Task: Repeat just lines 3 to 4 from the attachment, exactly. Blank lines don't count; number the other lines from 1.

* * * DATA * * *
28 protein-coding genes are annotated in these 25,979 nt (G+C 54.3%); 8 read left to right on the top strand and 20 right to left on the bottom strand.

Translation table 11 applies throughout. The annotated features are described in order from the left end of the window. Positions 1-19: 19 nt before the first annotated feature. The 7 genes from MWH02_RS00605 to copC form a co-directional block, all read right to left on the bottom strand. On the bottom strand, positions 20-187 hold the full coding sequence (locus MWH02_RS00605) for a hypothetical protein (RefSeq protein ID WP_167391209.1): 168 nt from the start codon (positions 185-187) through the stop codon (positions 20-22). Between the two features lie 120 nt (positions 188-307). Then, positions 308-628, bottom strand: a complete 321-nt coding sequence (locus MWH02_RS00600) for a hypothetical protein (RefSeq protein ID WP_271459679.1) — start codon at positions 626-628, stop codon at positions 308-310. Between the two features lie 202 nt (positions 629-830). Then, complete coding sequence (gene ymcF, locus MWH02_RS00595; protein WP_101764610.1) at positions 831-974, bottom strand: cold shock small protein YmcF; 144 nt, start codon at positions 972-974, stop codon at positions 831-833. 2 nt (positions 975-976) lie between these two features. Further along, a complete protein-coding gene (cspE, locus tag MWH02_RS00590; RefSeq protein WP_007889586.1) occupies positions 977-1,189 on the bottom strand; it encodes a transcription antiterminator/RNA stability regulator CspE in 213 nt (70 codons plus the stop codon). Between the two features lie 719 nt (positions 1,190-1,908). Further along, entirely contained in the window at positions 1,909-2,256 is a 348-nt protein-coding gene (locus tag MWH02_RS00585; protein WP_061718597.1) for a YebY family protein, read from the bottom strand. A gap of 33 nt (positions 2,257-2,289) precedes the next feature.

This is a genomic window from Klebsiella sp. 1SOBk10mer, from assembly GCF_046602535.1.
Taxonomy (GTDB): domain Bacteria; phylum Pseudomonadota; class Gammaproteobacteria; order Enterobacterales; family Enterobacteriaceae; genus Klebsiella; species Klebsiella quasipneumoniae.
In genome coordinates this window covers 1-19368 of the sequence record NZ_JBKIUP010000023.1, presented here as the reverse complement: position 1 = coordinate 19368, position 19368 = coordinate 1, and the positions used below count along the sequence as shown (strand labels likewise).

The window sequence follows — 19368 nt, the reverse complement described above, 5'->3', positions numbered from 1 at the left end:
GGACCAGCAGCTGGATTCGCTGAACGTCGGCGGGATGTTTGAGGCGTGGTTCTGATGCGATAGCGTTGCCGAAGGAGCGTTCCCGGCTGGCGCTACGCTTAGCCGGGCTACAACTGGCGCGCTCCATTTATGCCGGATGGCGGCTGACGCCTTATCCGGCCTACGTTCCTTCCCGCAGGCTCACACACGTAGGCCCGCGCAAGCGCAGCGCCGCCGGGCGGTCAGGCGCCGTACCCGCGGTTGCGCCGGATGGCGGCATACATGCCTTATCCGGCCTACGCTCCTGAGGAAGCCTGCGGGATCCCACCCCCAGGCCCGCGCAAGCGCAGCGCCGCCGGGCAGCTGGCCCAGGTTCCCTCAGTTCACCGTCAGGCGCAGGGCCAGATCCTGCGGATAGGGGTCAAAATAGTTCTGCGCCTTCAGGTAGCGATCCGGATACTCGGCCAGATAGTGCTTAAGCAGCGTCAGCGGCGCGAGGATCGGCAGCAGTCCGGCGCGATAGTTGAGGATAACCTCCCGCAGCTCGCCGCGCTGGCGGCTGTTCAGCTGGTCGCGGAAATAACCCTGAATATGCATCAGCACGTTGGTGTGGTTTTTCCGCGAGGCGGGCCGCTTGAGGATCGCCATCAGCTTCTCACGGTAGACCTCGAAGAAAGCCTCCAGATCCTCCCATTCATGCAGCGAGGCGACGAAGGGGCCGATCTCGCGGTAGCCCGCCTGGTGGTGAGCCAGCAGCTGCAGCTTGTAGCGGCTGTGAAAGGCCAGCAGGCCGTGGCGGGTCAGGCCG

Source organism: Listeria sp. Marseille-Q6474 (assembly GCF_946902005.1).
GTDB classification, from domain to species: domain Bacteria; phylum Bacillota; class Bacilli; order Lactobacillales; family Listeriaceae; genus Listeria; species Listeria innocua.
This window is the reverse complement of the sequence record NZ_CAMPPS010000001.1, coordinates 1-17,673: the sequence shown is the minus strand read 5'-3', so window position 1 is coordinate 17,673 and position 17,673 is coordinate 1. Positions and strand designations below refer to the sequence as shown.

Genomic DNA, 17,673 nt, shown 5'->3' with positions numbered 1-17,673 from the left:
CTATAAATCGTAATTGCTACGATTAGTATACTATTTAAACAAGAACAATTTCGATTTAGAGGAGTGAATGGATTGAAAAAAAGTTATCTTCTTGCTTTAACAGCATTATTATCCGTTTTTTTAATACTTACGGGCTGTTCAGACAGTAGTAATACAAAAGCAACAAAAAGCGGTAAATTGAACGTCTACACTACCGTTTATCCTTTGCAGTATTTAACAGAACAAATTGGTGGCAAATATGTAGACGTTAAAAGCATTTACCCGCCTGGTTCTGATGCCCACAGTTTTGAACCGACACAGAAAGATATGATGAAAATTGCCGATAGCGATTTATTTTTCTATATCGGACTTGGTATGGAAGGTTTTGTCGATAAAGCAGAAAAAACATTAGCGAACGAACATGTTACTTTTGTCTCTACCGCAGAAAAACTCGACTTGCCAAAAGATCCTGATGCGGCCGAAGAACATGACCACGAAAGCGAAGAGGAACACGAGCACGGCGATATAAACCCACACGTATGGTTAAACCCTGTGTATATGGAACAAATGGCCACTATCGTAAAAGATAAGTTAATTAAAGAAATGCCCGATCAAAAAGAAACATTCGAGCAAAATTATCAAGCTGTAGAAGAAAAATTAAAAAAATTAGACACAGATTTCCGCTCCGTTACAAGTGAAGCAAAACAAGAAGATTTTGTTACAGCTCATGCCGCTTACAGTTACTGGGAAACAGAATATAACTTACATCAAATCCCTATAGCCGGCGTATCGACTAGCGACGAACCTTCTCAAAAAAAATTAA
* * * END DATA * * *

This is a genomic window from Klebsiella sp. 1SOBk10mer, from assembly GCF_046602535.1.
Taxonomy (GTDB): domain Bacteria; phylum Pseudomonadota; class Gammaproteobacteria; order Enterobacterales; family Enterobacteriaceae; genus Klebsiella; species Klebsiella quasipneumoniae.